The star attraction of the Cherry Blossom Festival will probably arrive not-so-fashionably late.
After cooler than normal temperatures this winter, a record string of subfreezing temperatures in January and persistent lows in the 20s, Macon’s famed Yoshinos are expected to be a no-show when the festival kicks off Friday.
“When it consistently gets warm during the day is when they start coming out,” said Karol Kelly, Bibb County’s Cooperative Extension agent.
Rain and clouds this past week have held down temperatures, but Thursday’s bright afternoon sun and high of 71 turned up the heat on Japanese magnolias. The trees came alive almost instantly with blooms Friday on downtown’s Mulberry Street. The pink-and-white, tulip-shaped flowers usually arrive weeks before the festival.
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Bradford pears, which are often mistaken for Yoshino cherry trees, only recently seem to be waking from their seasonal slumber. A few dogwoods are springing to life, too.
Along the Third Street promenade that hosts lunchtime ice cream and soft drinks, the cherry trees are only showing the slightest bit of buds. The bare branches may still be naked this week.
“I don’t think they’re going to be here for the start of the festival,” Kelly said.
Saturday’s peekaboo clouds held temperatures to the 50s and the same is forecast for today. We may see more of the sun on Tuesday but highs will barely make it into the 60s. Clouds roll back in with the chance of showers for the final days before company comes hoping to see the trees in all their splendor. Highs are only expected to be in the low to mid-60s and lows will be in the upper 30s to around 40 degrees. Friday’s forecast calls for mostly sunny skies and a high in the upper 60s.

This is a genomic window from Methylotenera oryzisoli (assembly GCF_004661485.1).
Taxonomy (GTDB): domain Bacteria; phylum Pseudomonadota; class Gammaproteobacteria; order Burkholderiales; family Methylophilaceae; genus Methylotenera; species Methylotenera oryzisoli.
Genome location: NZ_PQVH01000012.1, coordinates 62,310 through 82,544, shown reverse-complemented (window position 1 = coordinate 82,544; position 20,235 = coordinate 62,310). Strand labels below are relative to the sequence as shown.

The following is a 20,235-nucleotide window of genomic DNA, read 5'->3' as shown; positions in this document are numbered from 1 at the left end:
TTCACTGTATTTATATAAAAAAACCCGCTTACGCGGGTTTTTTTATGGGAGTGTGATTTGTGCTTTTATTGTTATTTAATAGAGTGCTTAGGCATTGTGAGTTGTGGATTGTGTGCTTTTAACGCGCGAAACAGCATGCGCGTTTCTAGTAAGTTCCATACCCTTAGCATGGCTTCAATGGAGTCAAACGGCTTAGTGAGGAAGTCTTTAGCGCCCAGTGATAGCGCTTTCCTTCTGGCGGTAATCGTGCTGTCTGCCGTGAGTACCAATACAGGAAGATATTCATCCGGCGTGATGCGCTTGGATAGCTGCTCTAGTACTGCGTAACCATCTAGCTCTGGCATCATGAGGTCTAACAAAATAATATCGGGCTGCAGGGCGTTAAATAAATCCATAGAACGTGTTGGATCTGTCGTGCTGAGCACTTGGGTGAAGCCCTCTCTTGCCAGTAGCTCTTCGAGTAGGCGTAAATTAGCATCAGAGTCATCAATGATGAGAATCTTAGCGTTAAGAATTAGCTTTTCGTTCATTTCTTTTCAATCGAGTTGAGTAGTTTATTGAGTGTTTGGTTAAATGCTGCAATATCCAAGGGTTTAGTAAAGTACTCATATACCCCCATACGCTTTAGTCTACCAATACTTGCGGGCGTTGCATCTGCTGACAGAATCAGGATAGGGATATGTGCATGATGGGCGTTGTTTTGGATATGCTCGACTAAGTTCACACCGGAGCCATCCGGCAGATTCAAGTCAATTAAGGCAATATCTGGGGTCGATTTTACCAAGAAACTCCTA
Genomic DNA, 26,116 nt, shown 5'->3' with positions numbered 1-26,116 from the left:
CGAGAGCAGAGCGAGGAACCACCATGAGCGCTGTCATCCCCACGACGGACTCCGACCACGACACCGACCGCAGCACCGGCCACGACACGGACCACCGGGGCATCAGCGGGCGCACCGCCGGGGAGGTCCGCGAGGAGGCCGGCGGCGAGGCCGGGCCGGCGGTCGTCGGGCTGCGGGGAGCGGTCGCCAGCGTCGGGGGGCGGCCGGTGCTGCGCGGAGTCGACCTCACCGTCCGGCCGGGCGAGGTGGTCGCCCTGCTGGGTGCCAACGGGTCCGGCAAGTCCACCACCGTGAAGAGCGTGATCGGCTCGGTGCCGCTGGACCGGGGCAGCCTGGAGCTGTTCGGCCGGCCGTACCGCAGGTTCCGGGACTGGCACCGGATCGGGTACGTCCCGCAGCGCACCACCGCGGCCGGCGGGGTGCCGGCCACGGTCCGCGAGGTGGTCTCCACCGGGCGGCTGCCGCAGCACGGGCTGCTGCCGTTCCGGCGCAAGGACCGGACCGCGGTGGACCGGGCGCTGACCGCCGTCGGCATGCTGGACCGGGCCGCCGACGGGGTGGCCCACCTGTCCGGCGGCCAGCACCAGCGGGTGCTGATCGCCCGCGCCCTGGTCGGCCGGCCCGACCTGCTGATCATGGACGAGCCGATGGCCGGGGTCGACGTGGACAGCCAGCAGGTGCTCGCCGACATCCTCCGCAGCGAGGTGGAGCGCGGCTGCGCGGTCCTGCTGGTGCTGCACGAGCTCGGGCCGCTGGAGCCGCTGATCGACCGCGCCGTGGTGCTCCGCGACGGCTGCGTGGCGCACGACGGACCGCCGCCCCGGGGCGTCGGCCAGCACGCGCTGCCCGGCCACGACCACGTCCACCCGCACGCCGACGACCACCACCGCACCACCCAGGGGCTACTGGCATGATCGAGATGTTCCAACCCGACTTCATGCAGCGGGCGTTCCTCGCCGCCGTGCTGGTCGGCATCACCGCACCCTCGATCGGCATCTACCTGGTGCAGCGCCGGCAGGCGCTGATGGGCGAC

“Maybe that will encourage blooms and will be enough for them to get going,” Kelly said. “It looks like we’ll be safe with the lows.”
There is a brighter side to the cooler temperatures, as the delicate spring blooms may live longer with a decreasing chance of frost.
“If the trees had bloomed earlier, we would have been in danger,” Kelly said.
Festival founder Carolyn Crayton is certain the trees will be blooming by the close of the festival March 28. She believes they will form their splendid canopy in Third Street Park for the birthday celebration of co-founder William A. Fickling Sr. on March 23.
“They will be in bloom by the 23rd,” Crayton said. “They never have failed to bloom on the 23rd in the 29 years of the festival, but I don’t think they’ll be in bloom for the first of the festival. I hope they fool me.”
To contact writer Liz Fabian, call 744-4303.